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Assistant Director and Senior Research Scientist, McDonald Observatory and University of Texas at Austin
What do you think are the most significant events that have occurred in the past fifty years of robotic planetary exploration? Why?
The most significant mission has been the Kepler mission because it has finally quantified how many planetary systems exist in the galaxy. 16 years ago, we knew of one solar system -- ours. Now we know of more than 1,000 planetary candidates that reside in other planetary systems throughout our galaxy. Characterizing these systems can tell us a great deal about planet formation.
Of course, the first time we look at any planetary body, we learn a great deal. For example, the Huygens probe on the Cassini mission was extremely important for our knowledge of Titan. Titan, the only satellite with a thick atmosphere, is critical to our understanding of nitrogen-based atmospheres.
In your field of work, what are some examples of the great achievements and discoveries in planetary science and robotic exploration throughout the past 50 years?
I work in the field of comets. The Stardust mission was a great achievement. Stardust brought back a sample of comet dust from comet Wild 2 and the analysis of this dust has led us to understand that the solar nebula was much more mixed than formerly thought possible. This means that material that was near the sun and material that was far from the sun was all mixed together very early in the history of the solar nebula.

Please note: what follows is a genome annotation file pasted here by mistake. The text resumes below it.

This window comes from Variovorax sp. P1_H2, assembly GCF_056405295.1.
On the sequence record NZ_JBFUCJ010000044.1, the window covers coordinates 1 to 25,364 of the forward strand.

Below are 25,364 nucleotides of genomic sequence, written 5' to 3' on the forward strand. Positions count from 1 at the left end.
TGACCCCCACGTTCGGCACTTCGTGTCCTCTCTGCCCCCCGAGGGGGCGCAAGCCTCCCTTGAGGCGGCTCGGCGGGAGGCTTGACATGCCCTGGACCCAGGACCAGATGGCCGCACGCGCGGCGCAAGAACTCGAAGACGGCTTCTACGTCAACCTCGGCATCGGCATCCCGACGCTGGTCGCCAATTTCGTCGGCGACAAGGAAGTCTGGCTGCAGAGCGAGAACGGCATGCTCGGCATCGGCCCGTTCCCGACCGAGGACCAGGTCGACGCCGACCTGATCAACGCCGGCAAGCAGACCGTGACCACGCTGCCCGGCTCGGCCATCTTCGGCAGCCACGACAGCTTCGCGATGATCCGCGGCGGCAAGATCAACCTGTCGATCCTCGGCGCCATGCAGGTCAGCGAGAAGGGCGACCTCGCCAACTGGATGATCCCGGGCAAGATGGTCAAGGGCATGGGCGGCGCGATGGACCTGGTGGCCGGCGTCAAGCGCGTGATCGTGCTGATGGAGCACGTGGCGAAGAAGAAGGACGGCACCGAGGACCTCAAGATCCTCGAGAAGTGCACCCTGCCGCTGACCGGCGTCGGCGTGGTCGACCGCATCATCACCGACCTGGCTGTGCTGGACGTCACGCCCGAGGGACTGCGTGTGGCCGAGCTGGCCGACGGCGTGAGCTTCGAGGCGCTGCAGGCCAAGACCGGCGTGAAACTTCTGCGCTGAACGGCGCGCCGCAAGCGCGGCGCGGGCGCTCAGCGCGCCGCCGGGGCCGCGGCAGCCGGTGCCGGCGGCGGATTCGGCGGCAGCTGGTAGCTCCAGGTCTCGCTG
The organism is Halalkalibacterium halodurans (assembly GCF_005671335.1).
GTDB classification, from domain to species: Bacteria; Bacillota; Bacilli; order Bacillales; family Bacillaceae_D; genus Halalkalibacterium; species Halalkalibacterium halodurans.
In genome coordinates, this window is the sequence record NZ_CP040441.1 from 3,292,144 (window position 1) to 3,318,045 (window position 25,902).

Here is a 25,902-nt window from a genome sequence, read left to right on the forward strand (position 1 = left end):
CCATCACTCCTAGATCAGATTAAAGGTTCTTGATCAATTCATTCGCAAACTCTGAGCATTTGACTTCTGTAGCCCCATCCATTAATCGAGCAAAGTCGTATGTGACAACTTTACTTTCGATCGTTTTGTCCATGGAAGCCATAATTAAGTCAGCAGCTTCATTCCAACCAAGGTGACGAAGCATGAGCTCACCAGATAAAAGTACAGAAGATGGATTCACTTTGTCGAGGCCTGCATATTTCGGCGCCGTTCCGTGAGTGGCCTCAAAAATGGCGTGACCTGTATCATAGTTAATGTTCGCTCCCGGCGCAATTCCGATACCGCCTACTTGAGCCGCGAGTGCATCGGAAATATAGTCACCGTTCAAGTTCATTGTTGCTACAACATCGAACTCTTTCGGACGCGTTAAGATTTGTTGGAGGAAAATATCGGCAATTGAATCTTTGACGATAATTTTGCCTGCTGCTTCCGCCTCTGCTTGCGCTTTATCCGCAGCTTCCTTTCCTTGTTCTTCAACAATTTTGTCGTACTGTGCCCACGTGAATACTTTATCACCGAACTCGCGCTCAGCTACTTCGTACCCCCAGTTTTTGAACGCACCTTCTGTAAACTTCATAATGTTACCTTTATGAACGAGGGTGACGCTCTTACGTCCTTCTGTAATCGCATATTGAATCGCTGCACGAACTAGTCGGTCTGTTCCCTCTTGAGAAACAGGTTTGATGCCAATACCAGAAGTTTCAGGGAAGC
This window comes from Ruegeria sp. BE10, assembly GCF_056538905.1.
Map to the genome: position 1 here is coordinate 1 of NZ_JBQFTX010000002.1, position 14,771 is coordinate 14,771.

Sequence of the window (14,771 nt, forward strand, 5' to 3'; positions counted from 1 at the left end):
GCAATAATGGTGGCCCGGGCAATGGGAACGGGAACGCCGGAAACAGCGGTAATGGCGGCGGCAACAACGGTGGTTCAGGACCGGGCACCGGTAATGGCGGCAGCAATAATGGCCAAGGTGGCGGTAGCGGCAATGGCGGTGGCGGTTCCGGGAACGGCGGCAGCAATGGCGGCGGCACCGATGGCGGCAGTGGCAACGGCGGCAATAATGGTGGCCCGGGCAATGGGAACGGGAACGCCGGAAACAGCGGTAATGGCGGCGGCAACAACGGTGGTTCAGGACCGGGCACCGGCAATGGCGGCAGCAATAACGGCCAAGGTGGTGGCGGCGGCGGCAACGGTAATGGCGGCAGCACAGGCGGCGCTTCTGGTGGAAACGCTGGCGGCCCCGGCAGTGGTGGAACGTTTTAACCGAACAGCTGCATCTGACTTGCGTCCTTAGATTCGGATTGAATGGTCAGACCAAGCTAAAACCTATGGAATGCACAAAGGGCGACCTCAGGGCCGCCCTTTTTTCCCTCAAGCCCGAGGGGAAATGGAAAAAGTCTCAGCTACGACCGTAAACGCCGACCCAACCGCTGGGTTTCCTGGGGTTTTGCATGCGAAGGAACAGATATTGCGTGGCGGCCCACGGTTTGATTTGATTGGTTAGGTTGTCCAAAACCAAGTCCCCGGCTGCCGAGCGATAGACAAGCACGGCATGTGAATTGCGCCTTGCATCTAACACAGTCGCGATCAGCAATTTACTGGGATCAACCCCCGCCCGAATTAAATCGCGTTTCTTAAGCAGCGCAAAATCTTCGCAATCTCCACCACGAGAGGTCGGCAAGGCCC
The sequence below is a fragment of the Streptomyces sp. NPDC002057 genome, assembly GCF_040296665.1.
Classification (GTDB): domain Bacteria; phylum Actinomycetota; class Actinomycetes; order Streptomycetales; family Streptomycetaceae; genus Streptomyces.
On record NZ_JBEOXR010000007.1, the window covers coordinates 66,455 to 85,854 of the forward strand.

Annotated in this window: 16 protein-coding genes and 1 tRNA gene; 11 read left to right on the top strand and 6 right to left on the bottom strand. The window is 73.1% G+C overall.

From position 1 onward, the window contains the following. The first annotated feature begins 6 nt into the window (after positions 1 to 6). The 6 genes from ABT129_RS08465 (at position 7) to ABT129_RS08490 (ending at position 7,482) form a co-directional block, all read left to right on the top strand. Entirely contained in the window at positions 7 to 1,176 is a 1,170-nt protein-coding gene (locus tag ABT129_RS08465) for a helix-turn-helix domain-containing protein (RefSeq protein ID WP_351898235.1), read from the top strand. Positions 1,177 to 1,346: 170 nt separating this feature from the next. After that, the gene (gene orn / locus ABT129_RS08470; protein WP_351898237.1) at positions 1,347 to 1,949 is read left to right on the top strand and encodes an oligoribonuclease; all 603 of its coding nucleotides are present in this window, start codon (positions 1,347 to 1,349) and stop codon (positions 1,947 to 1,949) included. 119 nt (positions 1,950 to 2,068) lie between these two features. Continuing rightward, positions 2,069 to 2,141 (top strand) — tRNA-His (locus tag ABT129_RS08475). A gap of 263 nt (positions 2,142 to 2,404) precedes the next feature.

The Deep Impact mission has led us to better understand the structure of comets, helping to confirm the dirty snowball model that Fred Whipple first proposed in 1950. However, Deep Impact also told us that comets are more homogeneous than previously thought possible.
Before Deep Impact, we thought that the outer layers of the comet might be highly changed from when the comet was formed due to heating and the loss of the most volatile (easily changed) gases. However, Deep Impact showed us that the outer layers look chemically very similar to the inner layers.
From the ground, we have studied the chemical compositions of more than 100 comets and we find evidence for at least two distinctly different reservoirs for comets.
We discover these differences in the comet's chemistry. About 70% of comets seem to have very similar compositions for their ices. The other 30% seem to be depleted in what we call "long chain carbon molecules." Long chain carbon molecules are molecules made up of many carbons (plus other things like hydrogen) strung together.
The "depleted" comets are not deficient in carbon, per se. They are deficient in carbon molecules of a particular structure. We believe this is due to where these comets formed, not how they evolved. We are studying other molecules to try to better understand what other chemical differences might exist. These chemical differences point to the formation of some comets having occurred in different pressure and temperature regions than the others. If we can figure out these differences, we will understand more about the early history of the solar system.